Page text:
The DERAL (Distance Education in Rural Areas via Libraries) project assessed the role of the public librarians in promoting distance learning via the Internet. The five partners &endash; Austria, Ireland, Spain, Sweden and the UK&endash; developed guidelines and a database of Web resources for the public librarians to better serve the public wishing to continue lifelong learning. The survey administered at the different pilot sites generated variety of data: generally the Swedish and Austrian users were interested in basic computer skills while people from Huesca (Spain) wanted distance courses for their personal development and job prospects. The Northern Ireland users were interested in computer awareness and spent surfing the Internet. Based on the results, the DERAL Gateway, a relational database of online learning resources, was created. The DERAL Guidelines identified five roles for the libraries and the librarians: facilities provider, honest broker, information provider, educator, and marketer. The results revealed that most users liked the free websites for specific information needs. Enthusiasm for online learning was dampened due to lack of suitable courses, language and cultural barriers. The authors found the Web lacking in good free materials. The local government had a key role in the success of the project; where there was a good relationship between the library and the government, the project was well supported. M. Chakraborty.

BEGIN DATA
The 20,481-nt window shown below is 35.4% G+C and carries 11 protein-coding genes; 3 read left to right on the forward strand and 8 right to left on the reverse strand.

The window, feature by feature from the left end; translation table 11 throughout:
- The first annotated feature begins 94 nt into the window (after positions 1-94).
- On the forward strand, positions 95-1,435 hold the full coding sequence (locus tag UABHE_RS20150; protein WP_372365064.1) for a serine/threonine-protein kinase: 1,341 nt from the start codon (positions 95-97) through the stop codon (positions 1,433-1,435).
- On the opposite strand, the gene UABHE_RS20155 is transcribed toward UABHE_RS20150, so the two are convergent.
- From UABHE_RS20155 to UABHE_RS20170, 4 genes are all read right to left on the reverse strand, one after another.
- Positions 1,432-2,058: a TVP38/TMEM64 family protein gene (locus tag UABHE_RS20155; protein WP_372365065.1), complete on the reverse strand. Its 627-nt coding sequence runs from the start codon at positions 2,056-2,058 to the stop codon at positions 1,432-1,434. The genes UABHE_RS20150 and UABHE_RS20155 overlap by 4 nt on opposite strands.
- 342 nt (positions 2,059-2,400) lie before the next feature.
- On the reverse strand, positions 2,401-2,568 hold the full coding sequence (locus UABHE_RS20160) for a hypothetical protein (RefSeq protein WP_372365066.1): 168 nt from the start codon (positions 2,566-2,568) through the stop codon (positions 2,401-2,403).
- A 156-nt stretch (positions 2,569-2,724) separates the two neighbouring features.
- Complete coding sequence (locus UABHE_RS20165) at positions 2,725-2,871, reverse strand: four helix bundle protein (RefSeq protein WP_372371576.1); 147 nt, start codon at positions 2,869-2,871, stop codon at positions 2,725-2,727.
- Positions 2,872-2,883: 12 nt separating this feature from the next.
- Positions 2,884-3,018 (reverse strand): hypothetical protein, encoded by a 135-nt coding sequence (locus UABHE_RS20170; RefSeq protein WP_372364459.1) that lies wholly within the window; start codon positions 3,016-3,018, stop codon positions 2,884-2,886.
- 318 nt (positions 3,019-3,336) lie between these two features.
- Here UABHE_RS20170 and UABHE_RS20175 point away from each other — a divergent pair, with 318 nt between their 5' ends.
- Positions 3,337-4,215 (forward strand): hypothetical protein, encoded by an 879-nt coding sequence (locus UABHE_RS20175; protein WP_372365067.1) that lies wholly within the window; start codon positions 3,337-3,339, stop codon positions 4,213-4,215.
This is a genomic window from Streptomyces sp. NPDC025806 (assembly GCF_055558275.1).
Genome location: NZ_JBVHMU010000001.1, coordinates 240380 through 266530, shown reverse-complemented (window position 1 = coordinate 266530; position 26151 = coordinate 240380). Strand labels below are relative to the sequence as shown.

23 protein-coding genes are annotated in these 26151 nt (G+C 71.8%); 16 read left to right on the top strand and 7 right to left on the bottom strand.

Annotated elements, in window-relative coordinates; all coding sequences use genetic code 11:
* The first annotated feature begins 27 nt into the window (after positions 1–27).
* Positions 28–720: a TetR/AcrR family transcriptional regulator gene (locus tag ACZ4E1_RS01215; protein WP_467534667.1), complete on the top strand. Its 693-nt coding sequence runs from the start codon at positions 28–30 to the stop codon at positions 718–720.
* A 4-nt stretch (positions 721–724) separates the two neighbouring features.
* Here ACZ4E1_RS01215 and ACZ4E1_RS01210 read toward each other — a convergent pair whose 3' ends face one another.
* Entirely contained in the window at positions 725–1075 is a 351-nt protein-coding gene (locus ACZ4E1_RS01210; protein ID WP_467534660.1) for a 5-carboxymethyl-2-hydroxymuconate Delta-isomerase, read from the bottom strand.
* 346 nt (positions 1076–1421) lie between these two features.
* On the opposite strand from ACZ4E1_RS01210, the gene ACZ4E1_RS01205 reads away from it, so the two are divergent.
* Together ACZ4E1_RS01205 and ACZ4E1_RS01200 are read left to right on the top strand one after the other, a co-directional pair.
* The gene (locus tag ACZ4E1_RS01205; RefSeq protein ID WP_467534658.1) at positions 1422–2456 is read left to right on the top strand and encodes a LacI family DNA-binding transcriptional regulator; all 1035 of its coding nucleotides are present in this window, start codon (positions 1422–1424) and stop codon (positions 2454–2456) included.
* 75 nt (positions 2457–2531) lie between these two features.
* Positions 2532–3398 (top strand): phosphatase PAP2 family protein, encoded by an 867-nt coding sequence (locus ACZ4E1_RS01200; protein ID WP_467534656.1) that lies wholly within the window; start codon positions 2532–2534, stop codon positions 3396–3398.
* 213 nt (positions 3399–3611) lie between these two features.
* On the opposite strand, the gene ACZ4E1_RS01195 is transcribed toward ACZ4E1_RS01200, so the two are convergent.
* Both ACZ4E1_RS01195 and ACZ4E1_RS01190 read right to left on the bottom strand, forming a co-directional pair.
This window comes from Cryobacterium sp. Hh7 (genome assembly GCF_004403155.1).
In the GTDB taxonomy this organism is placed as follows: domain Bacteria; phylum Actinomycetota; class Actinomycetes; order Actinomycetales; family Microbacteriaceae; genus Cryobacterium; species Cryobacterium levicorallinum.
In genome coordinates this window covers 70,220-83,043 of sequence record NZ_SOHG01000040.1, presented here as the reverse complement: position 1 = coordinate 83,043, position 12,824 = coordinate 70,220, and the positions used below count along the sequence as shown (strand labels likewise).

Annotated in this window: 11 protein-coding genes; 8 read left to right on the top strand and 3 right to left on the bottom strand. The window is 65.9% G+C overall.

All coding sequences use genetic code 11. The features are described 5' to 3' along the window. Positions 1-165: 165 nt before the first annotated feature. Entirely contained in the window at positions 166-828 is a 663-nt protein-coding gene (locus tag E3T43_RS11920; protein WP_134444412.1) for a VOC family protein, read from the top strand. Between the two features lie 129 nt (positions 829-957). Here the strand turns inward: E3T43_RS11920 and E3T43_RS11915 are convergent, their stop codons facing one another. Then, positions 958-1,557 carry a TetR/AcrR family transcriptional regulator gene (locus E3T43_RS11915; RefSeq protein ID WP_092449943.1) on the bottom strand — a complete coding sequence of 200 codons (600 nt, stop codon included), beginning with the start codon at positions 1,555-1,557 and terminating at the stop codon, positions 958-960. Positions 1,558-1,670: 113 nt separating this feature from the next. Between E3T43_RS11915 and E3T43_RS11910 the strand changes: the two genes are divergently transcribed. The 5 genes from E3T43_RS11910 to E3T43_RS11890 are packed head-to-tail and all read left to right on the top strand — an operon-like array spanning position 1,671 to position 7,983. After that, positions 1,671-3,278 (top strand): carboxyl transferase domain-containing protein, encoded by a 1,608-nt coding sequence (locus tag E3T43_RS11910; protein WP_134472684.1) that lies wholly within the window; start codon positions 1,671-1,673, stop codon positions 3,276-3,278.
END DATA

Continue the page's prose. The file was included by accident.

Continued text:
Allred, John. “The Origins, Activities and Outcomes of the UK Department for Education and Employment’s ‘Open for Learning’ Project, 1992-1995.” New Review of Libraries and Lifelong Learning 1 (2000): 103-122.
The “Open for Learning” project was established to provide access to library resources and to support adult learners pursuing individual learning. Adults were able to take courses and qualifications for professional and personal development on their own via use of the materials furnished by Open Learning Centers and available at public libraries. The pilot program was initiated with ten participating libraries in conjunction with the Employment Department. Although certain concerns arose, such as copyright and bibliographic control issues and library staff training, the program proved beneficial and well received by its participants. M. Thomas.

Davies, Rob. “Information Society Training and Awareness-Raising Networks: ISTAR.” In Libraries Without Walls 3: The Delivery of Library Services to Distant Users, edited by Peter Brophy, Shelagh Fisher, and Zoë Clarke. London: Library Association Publishing, 2000, 205-219.